Kim is the owner of Montgomery’s Restaurant in Toronto.
What is your morning routine?
Being woken up by two eager pre-schoolers, wrangling the children to daycare, getting coffee, and going to the restaurant. Repeat.
Tell us about your career path.
I began my career began as a PR coordinator in the CityTV promotions department. I learned from a powerhouse team of strong female industry leaders who taught me about community relations, sponsorships and promotions, and the importance of a high-functioning office dynamic.
From there, life steered me towards event logistics, marketing and promotions, and venue management. I worked with amazing teams of people in some of Toronto’s cultural staples, like CiRCA Nightclub, 99 Sudbury, Pride Toronto, and Canadian Music Week to name a few. Through all of the corporate functions, media launches, weddings, music festivals, fundraisers, galas and special occasions, I’ve worked with so many awesome people and organizations. I’m so inspired by the arts and culture in this city.
I’ve always been “hustlin’ side gigs” as well, doing part-time or contract work in various industries. Some examples include part-time marketing campaigns, unpaid internships, promo gigs, catering events, and serving and bartending in restaurants. I truly believe I gained practical knowledge and experience in each role, which I’ve applied to my business skill set.
What challenges do you or women face in your industry?
I feel like women are forced to downplay how important their work is, how profound their experience and knowledge base is, and how strong they must be to keep up with the sexist double standards and unrealistic expectations at all ages.
To the people who say there aren’t enough visible female leaders in restaurants and hospitality, I think that’s bullshit. There are thousands of intelligent, hardworking, dedicated, charismatic and educated women working throughout Toronto’s service industries. Instead of focusing on what people THINK are deficiencies, let’s highlight and uplift the multitude of women who are already established chefs, managers, bartenders, event producers, curators and business owners. There’s a long list of some serious women who continually impact and influence Toronto’s arts, culture, and hospitality scenes and directly benefit the local economy.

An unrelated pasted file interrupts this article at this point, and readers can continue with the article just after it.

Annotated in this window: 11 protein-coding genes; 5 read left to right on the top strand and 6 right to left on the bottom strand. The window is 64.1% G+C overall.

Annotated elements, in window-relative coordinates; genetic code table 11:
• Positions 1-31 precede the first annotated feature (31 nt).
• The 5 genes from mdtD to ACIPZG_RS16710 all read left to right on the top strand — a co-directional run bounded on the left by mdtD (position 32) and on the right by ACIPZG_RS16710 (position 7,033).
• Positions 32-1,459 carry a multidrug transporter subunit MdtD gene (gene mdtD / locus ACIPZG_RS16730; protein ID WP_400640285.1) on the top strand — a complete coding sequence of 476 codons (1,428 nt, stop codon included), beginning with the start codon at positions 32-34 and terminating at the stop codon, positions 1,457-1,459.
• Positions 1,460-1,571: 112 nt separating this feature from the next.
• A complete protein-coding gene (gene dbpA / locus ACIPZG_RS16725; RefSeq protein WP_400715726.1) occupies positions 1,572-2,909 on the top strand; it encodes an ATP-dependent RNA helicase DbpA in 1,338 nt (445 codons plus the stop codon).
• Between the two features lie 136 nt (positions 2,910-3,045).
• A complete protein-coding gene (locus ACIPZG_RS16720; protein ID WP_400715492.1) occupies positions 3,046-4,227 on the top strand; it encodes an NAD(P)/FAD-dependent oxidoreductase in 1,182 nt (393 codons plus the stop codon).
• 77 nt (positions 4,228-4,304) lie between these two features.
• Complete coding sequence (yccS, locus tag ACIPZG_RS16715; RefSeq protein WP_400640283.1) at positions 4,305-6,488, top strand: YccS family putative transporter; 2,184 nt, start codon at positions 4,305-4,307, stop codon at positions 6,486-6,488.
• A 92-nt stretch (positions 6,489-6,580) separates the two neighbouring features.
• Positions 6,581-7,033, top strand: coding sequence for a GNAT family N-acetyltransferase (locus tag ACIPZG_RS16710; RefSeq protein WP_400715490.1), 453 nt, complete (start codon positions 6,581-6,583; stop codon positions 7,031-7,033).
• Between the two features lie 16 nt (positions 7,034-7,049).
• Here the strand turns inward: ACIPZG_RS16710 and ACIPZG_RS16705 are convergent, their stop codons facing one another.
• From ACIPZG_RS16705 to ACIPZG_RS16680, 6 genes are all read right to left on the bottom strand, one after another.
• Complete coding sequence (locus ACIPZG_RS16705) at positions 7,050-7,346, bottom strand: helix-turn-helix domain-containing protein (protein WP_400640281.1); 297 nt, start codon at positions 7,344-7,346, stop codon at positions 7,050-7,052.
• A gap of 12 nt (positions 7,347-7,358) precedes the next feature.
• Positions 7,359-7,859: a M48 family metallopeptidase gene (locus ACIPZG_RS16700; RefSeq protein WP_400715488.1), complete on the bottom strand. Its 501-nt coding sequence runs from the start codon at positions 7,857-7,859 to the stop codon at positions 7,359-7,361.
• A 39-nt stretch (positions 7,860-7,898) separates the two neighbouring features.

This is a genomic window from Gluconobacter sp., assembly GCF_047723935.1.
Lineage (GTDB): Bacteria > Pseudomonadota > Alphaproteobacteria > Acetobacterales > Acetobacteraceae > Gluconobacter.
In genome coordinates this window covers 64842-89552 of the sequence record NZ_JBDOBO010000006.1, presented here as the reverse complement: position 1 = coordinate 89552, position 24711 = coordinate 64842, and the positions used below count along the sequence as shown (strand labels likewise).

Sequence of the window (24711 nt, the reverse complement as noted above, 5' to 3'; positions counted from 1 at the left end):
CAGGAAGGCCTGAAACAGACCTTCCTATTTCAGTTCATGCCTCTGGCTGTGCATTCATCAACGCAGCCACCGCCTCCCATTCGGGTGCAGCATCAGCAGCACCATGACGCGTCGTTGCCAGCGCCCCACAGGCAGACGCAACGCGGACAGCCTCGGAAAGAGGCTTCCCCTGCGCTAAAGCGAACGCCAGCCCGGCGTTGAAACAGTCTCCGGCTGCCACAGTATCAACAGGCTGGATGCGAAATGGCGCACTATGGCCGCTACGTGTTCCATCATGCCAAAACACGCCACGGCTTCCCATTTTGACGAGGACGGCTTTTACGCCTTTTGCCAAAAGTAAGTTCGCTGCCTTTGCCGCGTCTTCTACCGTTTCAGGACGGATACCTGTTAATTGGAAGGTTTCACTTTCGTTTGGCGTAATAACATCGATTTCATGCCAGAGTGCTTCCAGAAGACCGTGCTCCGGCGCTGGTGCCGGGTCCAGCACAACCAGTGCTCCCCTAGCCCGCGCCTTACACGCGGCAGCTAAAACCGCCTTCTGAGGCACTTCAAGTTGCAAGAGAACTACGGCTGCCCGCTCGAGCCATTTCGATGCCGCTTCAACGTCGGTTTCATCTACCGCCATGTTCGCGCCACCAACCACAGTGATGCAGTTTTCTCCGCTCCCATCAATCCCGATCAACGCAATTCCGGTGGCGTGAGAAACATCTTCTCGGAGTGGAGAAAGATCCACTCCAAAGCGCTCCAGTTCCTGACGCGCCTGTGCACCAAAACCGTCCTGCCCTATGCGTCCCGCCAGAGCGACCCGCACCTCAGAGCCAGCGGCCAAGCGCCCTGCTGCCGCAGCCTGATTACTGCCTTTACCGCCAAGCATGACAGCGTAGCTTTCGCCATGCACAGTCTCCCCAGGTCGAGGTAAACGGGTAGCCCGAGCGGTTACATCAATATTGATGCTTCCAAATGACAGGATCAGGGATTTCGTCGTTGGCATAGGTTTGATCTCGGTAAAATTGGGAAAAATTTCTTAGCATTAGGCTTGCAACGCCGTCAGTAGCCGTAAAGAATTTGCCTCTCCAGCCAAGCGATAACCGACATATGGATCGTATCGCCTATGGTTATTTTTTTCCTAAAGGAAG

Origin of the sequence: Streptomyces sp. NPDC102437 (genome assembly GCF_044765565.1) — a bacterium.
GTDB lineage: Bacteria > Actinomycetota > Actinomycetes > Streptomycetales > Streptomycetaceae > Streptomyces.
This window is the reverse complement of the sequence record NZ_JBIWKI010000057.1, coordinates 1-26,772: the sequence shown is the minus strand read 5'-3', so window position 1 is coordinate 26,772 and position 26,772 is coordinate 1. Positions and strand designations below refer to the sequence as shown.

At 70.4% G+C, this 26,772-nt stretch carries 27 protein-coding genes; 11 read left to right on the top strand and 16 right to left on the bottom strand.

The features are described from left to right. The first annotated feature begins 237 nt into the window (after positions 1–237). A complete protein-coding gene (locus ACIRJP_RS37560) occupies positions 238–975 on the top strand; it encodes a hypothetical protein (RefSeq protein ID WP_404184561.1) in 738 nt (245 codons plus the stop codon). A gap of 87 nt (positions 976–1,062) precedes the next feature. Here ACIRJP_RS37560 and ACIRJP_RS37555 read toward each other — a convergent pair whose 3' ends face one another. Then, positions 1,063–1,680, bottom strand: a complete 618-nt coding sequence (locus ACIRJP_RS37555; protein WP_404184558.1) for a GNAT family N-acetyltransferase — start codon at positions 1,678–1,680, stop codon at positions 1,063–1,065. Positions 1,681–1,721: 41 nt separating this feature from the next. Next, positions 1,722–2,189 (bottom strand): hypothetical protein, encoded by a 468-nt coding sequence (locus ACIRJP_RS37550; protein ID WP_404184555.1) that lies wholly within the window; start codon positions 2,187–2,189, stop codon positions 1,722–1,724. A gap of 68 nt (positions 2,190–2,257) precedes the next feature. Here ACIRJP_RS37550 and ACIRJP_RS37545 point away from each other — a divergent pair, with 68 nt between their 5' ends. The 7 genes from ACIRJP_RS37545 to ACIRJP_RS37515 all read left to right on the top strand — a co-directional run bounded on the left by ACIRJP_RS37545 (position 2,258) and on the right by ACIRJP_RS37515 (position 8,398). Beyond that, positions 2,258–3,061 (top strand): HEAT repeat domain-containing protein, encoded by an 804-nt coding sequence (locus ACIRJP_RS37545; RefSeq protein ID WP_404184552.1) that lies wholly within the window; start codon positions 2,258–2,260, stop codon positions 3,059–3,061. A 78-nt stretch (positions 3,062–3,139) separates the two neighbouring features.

What advice would you give to young girls who want to be the NEXT you?
You should never think you’re too good to change a garbage can. At some point in your life, someone’s got to take out the trash.
Also, I highly recommend learning how to use all the tools in a standard tool box – especially a drill. It’s extremely useful to be able to build or repair something on the fly without having to ask or pay for someone else to do it.
How do you separate work life from your personal life?
Juggling a young family and a new restaurant has been extremely challenging. I’m exhausted, I look like crap, and many times a month I feel emotionally wiped out. Working with my husband Guy means there is no separation between work and life. We’re still trying to figure out how to maintain some levels of balance or sanity.
But despite how difficult and stressful this path can be, I know we are following our dreams, and that in itself is extremely motivating. We’re so appreciative of all of the opportunities that aligned to get us here today. We knew since the start it would be trying and would require a lot of hard work, patience, understanding, and most importantly, big slices of humble pie. But at least I can share this journey with my best friend. And even if we get stressed out, it’s nice to get a hug from a loved one whenever you need it most.
What inspires you?
My family. From the work ethic I learned from my mother – a single mom of two kids, and now a hard working grandmother – to my children, who consistently open my eyes to what’s ACTUALLY important in this world. When things get tough or emotional, I just have to look at them and I’m reminded that life is great. We are so lucky everyday to be blessed with what we have.